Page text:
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THE ENTRY OF BOLINGBROKE AND RICHARD INTO LONDON.
Duke and Duchess of York.
Ditch. MY Lord, you told me, you would tell the rest. When weeping made you break the story off, Of our two cousins coming into London.
York. Where did I leave?
Duch. At that sad stop, my Lord,
York. Then, as I said, the duke, great BoUnghroke,
Duch. Alas! poor Richard, where rides he the white?
York. As in a theatre, the eyes of men, After a well-grac'd actor leaves the stage, . Are idly bent on him that enters next, Thinking his prattle to be tedious: Even so, or^ith n%ch more contempt, men's eyes Did scowl o»RMfcrti; no.mautry'd/God save him! No joyful tongue gave him his welcome home:
But dust was thrown upon his sacred head;
'Which with such gentle sorrow he shook off,
(His face still combating with tears and smiles,
The badges of his grief and patience)
That had not God, for some strong purpose, steel'd
The hearts of men, they must perforce have melted,
And barbarism itself have pitied him,
But Heaven hath a hand in these events,
To whose high will we bound our calm contents.
REASON thus with life i
If I do lose thee, I do lose a thing
That none but fools would reck; a breath thou art,
Servile to all the skiey influences,
That do this habitation, where thou keep'st,
Hourly afflict; merely thou art death's fool;
For him thou labour's! by thy flight to shun,
And yet runn'st tow'rd him still. Thou art not noble;
For all th' accommodations that thou bear'st,
Are nurs'fl by baseness: thou'rt by no means valiant;
For thou dost fear the soft and tender fork
Of a poor worm. Thy best of rest is sleep, *
And that thou oft provok'st ; yet grossly fear'st
Thy death, which is no more. Thou'rt not thyself;
For thou exist on many a thousand grains,
That issue out of dust. Happy thou art not;
For what thou hast not, btiil thou striv'st to get;
And what thou hast, forgett'st. Thou art not certain; For thy complexion shifts to strange effects,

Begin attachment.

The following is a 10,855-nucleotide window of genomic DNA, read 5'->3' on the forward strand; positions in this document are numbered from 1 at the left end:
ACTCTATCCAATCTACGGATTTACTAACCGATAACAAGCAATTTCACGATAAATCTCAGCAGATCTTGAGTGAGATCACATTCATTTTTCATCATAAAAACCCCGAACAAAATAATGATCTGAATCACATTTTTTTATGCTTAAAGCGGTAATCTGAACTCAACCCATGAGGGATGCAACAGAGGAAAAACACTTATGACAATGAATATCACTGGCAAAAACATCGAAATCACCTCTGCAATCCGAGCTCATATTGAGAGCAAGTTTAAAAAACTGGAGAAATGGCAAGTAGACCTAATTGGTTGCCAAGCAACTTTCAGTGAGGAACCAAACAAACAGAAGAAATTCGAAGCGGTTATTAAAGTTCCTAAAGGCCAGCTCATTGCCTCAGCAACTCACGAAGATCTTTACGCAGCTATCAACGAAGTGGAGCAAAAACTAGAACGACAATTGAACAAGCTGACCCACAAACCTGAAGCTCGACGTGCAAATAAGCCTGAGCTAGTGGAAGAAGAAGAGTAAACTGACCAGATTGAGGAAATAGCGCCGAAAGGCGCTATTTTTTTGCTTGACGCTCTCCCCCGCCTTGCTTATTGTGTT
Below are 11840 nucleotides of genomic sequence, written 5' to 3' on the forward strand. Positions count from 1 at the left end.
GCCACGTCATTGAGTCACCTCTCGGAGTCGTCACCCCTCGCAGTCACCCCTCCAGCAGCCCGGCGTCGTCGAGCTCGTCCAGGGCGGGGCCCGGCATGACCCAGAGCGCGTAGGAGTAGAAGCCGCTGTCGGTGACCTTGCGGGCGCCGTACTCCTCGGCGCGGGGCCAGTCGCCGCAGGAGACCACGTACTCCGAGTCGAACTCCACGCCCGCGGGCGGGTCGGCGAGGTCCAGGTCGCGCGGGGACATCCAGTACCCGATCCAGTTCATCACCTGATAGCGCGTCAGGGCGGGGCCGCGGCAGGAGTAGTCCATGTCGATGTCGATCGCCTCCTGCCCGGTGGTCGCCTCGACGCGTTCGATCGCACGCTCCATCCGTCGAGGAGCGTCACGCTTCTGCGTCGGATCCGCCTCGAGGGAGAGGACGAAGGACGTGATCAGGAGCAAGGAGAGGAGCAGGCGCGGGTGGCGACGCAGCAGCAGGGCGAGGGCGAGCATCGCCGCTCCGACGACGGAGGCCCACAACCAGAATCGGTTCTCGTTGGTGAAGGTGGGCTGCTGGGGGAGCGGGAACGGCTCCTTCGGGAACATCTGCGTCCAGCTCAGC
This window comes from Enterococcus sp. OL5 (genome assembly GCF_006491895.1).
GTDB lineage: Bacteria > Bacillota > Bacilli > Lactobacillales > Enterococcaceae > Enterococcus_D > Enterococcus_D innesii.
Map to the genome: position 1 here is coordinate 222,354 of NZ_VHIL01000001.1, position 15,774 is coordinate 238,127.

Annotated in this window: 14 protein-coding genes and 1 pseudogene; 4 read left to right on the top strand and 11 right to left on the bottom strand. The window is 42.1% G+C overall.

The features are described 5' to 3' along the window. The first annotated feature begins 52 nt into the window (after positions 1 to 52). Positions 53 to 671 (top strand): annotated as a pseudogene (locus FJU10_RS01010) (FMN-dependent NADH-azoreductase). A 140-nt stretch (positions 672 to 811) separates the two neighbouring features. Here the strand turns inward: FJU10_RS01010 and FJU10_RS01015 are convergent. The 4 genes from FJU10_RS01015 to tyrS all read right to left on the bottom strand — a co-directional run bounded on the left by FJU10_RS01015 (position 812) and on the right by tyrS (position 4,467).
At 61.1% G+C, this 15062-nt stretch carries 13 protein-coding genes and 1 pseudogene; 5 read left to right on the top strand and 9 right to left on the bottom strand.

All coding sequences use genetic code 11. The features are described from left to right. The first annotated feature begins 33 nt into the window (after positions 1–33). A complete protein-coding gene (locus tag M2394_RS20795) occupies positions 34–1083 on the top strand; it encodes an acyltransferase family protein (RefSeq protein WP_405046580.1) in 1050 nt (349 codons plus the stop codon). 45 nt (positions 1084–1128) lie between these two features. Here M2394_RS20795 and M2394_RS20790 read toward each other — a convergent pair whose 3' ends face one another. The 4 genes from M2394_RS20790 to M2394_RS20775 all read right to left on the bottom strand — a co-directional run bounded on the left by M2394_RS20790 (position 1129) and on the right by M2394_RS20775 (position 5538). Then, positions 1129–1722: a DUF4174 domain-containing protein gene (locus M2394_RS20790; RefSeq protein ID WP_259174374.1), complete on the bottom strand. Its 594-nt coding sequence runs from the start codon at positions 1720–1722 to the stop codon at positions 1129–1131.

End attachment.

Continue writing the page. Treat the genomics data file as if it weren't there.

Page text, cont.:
A*fter the moon. If thou art rich, thou'rt poor j'
For, like an ass, whose back with ingots bows,
Thou bear'st thy heavy riche» but a journey,
And death unloadeth thee. Friend thou hast none;
For thy own bowels, which do call the sire,
The mere effusion of thy proper loins,
Do curse the Gout, Serpigo, and the Rheum,
For ending thee no sooner. Thou hast nor youtn' nor age;
But as it were an after dinner's steep,
Dreaming on both; for all thy blessed youth
Becomes as aged, and doth beg the alms
Of palsied Eld; and when thou'rt old and rich,
Thou hast neither heat, affection, limb, nor bounty,
To make thy riches pleasant. What's yet in thu
That bears the name of life P yet in this life
Lie hid more thousand deaths; yet death we fear,
That makes these odds all even.
HOTSPUR's DESCRIPTION OF A FOP.
1 DO remember, when the fight was done,
Who therewith angry, when it next came there,
Took it in snuC — And still he smil'd, and talk'd;
And as the soldiers bare dead bodies by,
He call'd them untaught knaves, unmannerly,
To hring a slovenly, unhandsome corse
Betwixt the wind and his nobility.
With many holiday and lady terms
He question'd me: amongst the rest demanded
My prisoners, in your majesty's behalf.
I then, all smarting with my wounds ; being gall'd
To be so pester'd with a popinjay,
Out of my grief, and my impatience,
Answer'd, neglectingly, I know not what:
He should, or should not; for he made me mad,
To see him shine so brisk, and smell so sweet,
And talk so like a waiting gentlewoman,
Of guns, and drums, and wounds; (God save the mark 2)
And telling me, the sovereign'st thing on earth
Was parmacity, for an inward bruise j
And that it was great pity, so it was,
This villanous salt-petre should be digg'd
Out of the bowels of the harmless earth,
Which many a good tall fellow had destroy*d
So cowardly: and but for these vile guns,
He would himself have been a soldier.
Srak. WHY looks your grace so heavily to-day?
That as I am a Christian faithful man,
Krak. What was your dream, my lord? I pray you
CUr. Methought that I had broken from the tow'r And was imbarh'd to cross to Burgundy, And in my company my brother Glo'ster; Who from my cabin tempted me to walk Upon the hatches. Thence we look'd tow'rd England, And cited up a shousand heavy times, During the wars of York and Lancaster, That had befall'n us. As we pass'd along Upon the giddy footing of the hatches, Methought tru.t Glo'ster stumbled, and in falling Struck me (that sought to stay him) overboard, Into the tumbling billows of the main.
Lord, Lord, methought, what pain it was to drown! What dreadful noise of waters in my ears! What sights of ugly death within mine eyes! I thought I saw a thousand fearful wrecks: A thousand men, that fishes gnaw'd upon; Wedges of gold, great anchors, heaps of pearl, Inestimable stones, unvallued jewels; Some lay in dead men's sculls; and in those holes Where eyes did once inhabit, there were crept, As 'twere in scorn of eyes, reflecting gems, That woo'd the slimy bottom of the deep, And mock'd the dead bones that lay scatter'd by.
Brat. Had you such leisure in the time of death,
Clar. Methought 1 had; and often did 1 strive